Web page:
We aimed to perform a prospective long-term follow-up of health-related quality of life (QOL) in ALS and to investigate the relationship of personality factors with changes in QOL and disease progression.Data on QOL were collected prospectively for 12 months from 31 ALS patients. Personality factors were studied using the NEO-FFI (NEO Five Factor Inventory). Monthly self-ratings of global QOL, and seven health-related QOL functions, as well as ALSFRS (ALS Functional Rating Scale) scores were analyzed using a linear mixed model approach. QOL and ALSFRS scores decreased during follow-up. Patients who scored higher on the agreeableness personality dimension, despite similar total duration of disease, had higher QOL at the beginning of the follow-up period but the reduction of QOL over time was significantly steeper than in patients who scored lower on agreeableness, associated with faster disease progression. These findings suggest that being less agreeable might serve as a protective factor with respect to QOL and disease progression in ALS.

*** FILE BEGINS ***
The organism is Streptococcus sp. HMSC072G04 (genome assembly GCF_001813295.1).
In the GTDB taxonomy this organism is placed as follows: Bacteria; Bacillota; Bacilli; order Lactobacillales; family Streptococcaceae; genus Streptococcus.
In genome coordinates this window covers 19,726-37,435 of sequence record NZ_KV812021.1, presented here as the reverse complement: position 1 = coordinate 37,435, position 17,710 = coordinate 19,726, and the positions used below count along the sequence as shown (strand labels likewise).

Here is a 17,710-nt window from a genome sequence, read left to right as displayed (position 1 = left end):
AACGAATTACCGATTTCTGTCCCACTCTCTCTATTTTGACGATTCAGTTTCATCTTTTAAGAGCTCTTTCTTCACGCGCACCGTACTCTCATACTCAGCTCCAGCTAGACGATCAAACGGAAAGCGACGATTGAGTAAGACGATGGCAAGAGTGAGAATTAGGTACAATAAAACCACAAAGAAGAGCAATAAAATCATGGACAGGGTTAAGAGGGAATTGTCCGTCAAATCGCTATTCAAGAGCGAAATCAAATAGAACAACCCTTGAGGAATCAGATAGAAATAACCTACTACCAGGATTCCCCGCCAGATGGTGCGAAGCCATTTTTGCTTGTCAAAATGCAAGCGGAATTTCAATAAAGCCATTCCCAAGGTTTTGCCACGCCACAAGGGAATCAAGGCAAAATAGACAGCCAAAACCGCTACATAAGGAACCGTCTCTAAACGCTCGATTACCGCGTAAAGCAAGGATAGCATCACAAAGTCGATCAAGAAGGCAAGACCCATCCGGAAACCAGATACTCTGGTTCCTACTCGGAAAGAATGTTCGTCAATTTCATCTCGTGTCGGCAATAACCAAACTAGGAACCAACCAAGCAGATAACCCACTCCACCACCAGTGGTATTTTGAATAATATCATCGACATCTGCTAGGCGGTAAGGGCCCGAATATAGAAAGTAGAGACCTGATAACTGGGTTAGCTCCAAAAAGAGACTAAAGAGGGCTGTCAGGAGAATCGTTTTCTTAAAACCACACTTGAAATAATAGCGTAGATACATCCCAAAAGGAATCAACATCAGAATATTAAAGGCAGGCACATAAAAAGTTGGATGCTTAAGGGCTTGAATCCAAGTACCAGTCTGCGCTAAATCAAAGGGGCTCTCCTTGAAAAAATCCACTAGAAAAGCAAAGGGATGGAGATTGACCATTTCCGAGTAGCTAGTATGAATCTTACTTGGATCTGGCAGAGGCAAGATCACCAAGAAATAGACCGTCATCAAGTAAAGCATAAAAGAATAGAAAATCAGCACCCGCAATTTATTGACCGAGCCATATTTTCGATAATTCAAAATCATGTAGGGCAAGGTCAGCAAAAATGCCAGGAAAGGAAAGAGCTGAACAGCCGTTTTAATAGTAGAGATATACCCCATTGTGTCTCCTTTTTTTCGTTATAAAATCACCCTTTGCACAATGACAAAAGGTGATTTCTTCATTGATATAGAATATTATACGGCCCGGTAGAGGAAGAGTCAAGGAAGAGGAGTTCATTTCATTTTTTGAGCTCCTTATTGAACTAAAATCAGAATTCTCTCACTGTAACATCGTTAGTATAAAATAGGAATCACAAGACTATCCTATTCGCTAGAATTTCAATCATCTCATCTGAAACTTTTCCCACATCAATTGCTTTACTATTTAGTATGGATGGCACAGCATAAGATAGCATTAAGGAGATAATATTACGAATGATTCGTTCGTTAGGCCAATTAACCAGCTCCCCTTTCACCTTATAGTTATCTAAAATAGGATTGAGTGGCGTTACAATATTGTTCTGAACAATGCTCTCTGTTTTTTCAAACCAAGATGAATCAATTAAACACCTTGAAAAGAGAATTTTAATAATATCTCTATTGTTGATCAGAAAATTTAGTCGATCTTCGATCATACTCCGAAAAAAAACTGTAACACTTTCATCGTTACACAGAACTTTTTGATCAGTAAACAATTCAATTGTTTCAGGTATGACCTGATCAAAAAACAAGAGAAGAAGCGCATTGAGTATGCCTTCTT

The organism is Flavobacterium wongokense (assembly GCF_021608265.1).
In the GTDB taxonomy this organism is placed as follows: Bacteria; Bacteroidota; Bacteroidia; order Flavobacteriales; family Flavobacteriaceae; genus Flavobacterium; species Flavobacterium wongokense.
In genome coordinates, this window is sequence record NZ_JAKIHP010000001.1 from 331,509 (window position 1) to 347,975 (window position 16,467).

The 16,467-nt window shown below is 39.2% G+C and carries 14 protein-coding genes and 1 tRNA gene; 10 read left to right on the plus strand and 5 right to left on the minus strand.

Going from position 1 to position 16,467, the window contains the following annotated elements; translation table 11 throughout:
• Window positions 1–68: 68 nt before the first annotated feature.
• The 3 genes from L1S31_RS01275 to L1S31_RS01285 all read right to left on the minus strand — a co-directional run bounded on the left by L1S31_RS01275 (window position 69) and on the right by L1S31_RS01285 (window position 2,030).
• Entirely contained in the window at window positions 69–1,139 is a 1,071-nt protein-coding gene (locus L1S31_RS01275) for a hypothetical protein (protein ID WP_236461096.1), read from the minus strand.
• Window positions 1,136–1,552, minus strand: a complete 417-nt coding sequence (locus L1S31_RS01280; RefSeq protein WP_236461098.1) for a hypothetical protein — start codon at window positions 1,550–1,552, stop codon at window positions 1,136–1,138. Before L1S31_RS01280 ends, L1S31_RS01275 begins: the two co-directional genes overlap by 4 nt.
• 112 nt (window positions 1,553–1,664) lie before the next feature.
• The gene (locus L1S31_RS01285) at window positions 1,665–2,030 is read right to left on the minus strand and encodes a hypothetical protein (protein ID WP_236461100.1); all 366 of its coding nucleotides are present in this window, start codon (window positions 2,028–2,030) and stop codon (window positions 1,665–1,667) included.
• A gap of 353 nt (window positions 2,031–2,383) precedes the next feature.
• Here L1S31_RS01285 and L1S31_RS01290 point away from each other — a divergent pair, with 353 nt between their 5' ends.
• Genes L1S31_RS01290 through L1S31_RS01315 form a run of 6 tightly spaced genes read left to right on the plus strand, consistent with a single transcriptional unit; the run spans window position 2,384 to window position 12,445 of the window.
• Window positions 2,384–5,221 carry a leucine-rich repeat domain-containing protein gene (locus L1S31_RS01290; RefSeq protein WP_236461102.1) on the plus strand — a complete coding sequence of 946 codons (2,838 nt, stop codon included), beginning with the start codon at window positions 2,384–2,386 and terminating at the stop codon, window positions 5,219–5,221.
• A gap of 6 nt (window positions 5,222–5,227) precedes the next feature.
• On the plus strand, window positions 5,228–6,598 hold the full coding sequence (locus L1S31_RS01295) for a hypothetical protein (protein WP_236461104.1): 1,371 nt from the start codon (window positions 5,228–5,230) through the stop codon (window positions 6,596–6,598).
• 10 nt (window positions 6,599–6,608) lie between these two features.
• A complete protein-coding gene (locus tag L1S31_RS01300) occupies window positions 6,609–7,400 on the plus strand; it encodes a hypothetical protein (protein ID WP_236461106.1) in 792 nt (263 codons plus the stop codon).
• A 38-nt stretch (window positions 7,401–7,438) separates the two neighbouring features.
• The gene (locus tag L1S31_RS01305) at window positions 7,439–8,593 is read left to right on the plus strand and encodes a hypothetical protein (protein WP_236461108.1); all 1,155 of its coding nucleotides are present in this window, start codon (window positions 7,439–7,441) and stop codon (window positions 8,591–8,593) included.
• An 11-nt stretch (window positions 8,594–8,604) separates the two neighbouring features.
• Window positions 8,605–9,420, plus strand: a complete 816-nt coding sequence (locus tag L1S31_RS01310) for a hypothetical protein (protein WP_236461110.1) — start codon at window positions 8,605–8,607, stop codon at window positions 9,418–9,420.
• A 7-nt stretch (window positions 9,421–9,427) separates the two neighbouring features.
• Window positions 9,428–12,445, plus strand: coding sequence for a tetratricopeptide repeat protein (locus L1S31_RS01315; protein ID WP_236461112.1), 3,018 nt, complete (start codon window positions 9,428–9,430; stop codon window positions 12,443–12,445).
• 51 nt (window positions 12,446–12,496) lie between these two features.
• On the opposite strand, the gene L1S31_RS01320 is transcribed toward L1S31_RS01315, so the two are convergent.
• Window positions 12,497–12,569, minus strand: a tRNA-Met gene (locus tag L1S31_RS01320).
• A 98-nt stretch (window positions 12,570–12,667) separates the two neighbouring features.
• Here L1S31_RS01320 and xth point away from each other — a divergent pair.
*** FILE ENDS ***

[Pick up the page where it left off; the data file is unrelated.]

- Amyotrophic lateral sclerosis (ALS)
- Five-factor model of personality
- Health-related quality of life
- Outcome research
ASJC Scopus subject areas
- Clinical Neurology